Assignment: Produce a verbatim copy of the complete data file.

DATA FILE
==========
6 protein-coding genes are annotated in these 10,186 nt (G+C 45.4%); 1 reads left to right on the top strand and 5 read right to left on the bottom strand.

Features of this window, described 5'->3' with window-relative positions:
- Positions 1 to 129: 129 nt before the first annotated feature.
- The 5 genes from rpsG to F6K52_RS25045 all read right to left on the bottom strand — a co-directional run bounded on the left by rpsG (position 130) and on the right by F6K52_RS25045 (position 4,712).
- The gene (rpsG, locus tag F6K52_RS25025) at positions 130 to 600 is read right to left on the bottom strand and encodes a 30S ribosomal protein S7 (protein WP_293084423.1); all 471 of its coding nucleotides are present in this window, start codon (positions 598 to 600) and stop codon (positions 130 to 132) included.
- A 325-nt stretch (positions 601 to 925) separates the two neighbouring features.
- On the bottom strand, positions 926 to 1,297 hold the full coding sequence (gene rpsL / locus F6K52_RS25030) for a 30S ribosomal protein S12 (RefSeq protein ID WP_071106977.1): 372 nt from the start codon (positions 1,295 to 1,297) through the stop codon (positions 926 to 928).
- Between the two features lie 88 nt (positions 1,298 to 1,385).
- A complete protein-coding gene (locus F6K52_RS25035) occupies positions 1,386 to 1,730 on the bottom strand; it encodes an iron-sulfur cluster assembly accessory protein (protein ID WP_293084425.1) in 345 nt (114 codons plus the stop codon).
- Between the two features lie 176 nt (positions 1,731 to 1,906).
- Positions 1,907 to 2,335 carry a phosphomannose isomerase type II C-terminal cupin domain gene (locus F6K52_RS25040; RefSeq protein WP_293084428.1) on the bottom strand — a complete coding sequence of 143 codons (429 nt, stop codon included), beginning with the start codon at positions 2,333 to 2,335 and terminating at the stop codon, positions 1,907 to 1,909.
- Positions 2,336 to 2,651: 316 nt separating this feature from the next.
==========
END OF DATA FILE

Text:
6 protein-coding genes are annotated in these 10,186 nt (G+C 45.4%); 1 reads left to right on the top strand and 5 read right to left on the bottom strand.

Features of this window, described 5'->3' with window-relative positions:
- Positions 1 to 129: 129 nt before the first annotated feature.
- The 5 genes from rpsG to F6K52_RS25045 all read right to left on the bottom strand — a co-directional run bounded on the left by rpsG (position 130) and on the right by F6K52_RS25045 (position 4,712).
- The gene (rpsG, locus tag F6K52_RS25025) at positions 130 to 600 is read right to left on the bottom strand and encodes a 30S ribosomal protein S7 (protein WP_293084423.1); all 471 of its coding nucleotides are present in this window, start codon (positions 598 to 600) and stop codon (positions 130 to 132) included.
- A 325-nt stretch (positions 601 to 925) separates the two neighbouring features.
- On the bottom strand, positions 926 to 1,297 hold the full coding sequence (gene rpsL / locus F6K52_RS25030) for a 30S ribosomal protein S12 (RefSeq protein ID WP_071106977.1): 372 nt from the start codon (positions 1,295 to 1,297) through the stop codon (positions 926 to 928).
- Between the two features lie 88 nt (positions 1,298 to 1,385).
- A complete protein-coding gene (locus F6K52_RS25035) occupies positions 1,386 to 1,730 on the bottom strand; it encodes an iron-sulfur cluster assembly accessory protein (protein ID WP_293084425.1) in 345 nt (114 codons plus the stop codon).
- Between the two features lie 176 nt (positions 1,731 to 1,906).
- Positions 1,907 to 2,335 carry a phosphomannose isomerase type II C-terminal cupin domain gene (locus F6K52_RS25040; RefSeq protein WP_293084428.1) on the bottom strand — a complete coding sequence of 143 codons (429 nt, stop codon included), beginning with the start codon at positions 2,333 to 2,335 and terminating at the stop codon, positions 1,907 to 1,909.
- Positions 2,336 to 2,651: 316 nt separating this feature from the next.